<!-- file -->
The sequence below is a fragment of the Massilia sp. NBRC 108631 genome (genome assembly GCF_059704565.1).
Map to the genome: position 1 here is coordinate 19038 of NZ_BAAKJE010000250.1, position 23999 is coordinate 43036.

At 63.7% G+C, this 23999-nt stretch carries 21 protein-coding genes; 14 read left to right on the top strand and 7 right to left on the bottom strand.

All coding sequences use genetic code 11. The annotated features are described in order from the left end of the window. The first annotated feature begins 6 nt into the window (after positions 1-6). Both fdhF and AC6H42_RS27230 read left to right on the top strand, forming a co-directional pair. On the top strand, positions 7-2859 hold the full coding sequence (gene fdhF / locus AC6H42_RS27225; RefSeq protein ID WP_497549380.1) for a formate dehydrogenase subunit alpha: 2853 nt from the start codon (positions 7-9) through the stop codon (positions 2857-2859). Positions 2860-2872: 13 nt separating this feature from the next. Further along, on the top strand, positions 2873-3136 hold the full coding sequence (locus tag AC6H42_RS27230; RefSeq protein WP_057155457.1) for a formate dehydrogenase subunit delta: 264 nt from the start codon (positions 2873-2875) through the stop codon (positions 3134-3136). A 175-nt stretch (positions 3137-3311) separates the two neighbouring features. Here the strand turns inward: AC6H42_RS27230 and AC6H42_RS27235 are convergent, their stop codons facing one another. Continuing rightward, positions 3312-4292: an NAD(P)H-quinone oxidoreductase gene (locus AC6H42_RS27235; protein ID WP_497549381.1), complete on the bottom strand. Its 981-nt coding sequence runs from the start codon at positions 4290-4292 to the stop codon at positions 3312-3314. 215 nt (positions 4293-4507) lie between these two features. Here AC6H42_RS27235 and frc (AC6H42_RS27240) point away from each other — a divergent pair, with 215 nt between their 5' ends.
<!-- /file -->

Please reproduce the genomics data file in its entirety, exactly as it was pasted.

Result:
The sequence below is a fragment of the Massilia sp. NBRC 108631 genome (genome assembly GCF_059704565.1).
Map to the genome: position 1 here is coordinate 19038 of NZ_BAAKJE010000250.1, position 23999 is coordinate 43036.

At 63.7% G+C, this 23999-nt stretch carries 21 protein-coding genes; 14 read left to right on the top strand and 7 right to left on the bottom strand.

All coding sequences use genetic code 11. The annotated features are described in order from the left end of the window. The first annotated feature begins 6 nt into the window (after positions 1-6). Both fdhF and AC6H42_RS27230 read left to right on the top strand, forming a co-directional pair. On the top strand, positions 7-2859 hold the full coding sequence (gene fdhF / locus AC6H42_RS27225; RefSeq protein ID WP_497549380.1) for a formate dehydrogenase subunit alpha: 2853 nt from the start codon (positions 7-9) through the stop codon (positions 2857-2859). Positions 2860-2872: 13 nt separating this feature from the next. Further along, on the top strand, positions 2873-3136 hold the full coding sequence (locus tag AC6H42_RS27230; RefSeq protein WP_057155457.1) for a formate dehydrogenase subunit delta: 264 nt from the start codon (positions 2873-2875) through the stop codon (positions 3134-3136). A 175-nt stretch (positions 3137-3311) separates the two neighbouring features. Here the strand turns inward: AC6H42_RS27230 and AC6H42_RS27235 are convergent, their stop codons facing one another. Continuing rightward, positions 3312-4292: an NAD(P)H-quinone oxidoreductase gene (locus AC6H42_RS27235; protein ID WP_497549381.1), complete on the bottom strand. Its 981-nt coding sequence runs from the start codon at positions 4290-4292 to the stop codon at positions 3312-3314. 215 nt (positions 4293-4507) lie between these two features. Here AC6H42_RS27235 and frc (AC6H42_RS27240) point away from each other — a divergent pair, with 215 nt between their 5' ends.